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Micaii vi. 8.

He Has Shewed Thee, O Man, What Is Good; And


We find from the preceding verses of this chapter, that the Lord had a controversy with his people; and the ground of this controversy was, their rebellion and ingratitude. God condescended to expostulate with his people, and desires them to assign their reasons, if they had any, for their having forsaken him, and neglected his worship. He reminds them, that he brought them up out of the land of Egypt, and redeemed them out of the house of bondage, and sent before them Moses, and Aaron, and Miriam, to guide and govern them in the knowledge and obedience of his laws. He reminds them also of other mercies and other deliverances, which they had either forgotten or abused. After this pathetic expostulation with the Jewish people, and this solemn reproof of their ingratitude and rebellion, they are introduced by the Prophet as humbly sensible of the baseness of their conduct, and desirous of making atonement and satisfaction for their sins. They are represented as anxiously inquiring, Wherewith shall I come before the Lord, and bow myself before the most high God? They were anxious to appease the anger of God, and to avert his judgments from them, to obtain his forgiveness, and favour, and blessing. If it were necessary, they plainly intimate they would bring the most numerous and costly offerings. They ask if God will accept of the ordinary sacrifices, such as they offered on other occasions, and such as were required in his law. Shall I come before him with burnt-offerings, with calves of a year old? Or else, does he expect a more costly offering, such as our kings have sometimes made upon extraordinary occasions. Will the Lord be pleased with thousands of rams, or with tei thousands of rivers of oil? We are ready to make such a sacrifice, if it will be accepted; or else, shall we offer up our own children, as some do, to appease the anger of their offended deities. Shall I give my first-born for my transgressions, the fruit of my body for the sin of my soul? We do not refuse to do even this service, if it should be required of us. Now the answer to all this inquiry is contained in the words of the text: He has shewed thee, O man, what is good; and what doth the Lord require of thee, but to do justly, and to love mercy, and to walk humbly with thy God. This is the most acceptable service to God; this is better than all the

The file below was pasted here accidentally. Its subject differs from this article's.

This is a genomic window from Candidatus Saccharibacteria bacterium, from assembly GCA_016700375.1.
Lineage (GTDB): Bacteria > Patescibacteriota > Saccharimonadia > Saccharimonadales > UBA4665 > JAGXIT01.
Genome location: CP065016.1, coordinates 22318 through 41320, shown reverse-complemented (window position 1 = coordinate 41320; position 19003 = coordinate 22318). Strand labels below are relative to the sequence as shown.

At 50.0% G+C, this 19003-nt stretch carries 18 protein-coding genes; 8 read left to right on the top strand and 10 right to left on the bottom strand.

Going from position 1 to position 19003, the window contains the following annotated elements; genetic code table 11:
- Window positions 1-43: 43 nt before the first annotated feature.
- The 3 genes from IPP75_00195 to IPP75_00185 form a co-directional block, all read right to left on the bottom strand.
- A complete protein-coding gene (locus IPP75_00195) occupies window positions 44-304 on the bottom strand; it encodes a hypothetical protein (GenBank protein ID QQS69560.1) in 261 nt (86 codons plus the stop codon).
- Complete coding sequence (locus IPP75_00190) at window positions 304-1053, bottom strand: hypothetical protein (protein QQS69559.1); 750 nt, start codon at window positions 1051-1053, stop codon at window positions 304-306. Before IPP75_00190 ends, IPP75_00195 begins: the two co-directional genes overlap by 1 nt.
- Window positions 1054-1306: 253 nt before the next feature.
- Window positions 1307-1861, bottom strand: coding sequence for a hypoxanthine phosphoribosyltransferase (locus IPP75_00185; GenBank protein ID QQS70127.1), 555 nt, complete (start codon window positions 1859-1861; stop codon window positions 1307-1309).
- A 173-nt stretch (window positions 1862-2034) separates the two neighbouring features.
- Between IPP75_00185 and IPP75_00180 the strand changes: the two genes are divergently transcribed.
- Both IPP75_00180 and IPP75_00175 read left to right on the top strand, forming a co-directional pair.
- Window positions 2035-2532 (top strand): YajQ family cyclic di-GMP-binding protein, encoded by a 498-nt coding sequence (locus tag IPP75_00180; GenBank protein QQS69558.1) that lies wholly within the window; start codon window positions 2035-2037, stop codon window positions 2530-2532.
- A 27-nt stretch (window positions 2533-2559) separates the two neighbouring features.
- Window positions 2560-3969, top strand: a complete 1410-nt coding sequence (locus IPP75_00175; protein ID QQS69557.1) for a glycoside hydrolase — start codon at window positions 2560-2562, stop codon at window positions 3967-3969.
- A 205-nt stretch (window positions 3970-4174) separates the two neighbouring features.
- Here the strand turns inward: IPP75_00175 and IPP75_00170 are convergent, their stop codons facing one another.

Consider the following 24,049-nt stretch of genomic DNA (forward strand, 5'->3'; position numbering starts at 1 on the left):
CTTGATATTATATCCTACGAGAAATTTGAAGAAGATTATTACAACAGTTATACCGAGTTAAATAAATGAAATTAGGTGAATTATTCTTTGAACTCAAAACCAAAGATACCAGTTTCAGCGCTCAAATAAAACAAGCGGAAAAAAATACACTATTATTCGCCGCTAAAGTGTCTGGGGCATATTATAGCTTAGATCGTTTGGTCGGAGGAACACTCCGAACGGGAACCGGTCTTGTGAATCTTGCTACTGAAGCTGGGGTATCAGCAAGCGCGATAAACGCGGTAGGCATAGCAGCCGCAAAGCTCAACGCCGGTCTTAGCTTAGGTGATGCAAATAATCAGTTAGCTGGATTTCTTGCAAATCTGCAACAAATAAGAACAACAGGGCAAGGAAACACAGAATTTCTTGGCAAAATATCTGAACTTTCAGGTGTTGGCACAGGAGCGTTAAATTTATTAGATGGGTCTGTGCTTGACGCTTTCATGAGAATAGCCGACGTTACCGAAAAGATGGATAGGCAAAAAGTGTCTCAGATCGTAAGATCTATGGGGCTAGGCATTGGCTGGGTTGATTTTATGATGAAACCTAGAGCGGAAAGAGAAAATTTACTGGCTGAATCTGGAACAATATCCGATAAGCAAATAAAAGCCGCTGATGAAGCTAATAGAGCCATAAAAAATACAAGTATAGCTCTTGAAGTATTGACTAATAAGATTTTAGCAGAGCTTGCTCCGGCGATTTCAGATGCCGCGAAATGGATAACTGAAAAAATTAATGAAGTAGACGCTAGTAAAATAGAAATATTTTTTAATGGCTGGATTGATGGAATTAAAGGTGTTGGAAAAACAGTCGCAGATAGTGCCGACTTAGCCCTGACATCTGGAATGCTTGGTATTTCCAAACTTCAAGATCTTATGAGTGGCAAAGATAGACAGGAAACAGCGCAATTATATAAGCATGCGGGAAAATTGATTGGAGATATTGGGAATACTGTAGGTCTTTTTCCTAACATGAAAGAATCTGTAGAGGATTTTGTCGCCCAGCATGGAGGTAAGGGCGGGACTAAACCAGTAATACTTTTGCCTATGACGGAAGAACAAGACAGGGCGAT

sacrifices before mentioned. Let but this be done—let this duty be rightly performed, and the controversy is at an end, the difference is made up, the wrath of God is appeased; and he will show you favour, and will have mercy upon you; he will remove his judgments, and bestow on you the blessings of his providence and grace.

The subject is further illustrated at the conclusion of the chapter, where the Lord complains of the deceitfulness and insincerity of the people. Are there yet the treasures of wickedness in the house of the wicked, and the scant measure that is abominable? Shall I count them pure with the wicked balances and the bag of deceitful weights? It is in vain to think I shall be reconciled to those who continue to practise fraud and injustice, or that I shall approve of and bless those who persist in their idolatrous and superstitious worship. While the ordinances and decrees of Omri and Ahab, two of their most wicked kings, were kept and observed, the commandments of God were disobeyed, his worship neglected, and his word despised; and therefore it was that God determined to punish this ungrateful and rebellious people with his severest judgments. For the statutes of Omri are kept, and all the works of the house of Ahab. And ye walk in their counsels, that I should make thee a desolation, and the inhabitants thereof a reproach.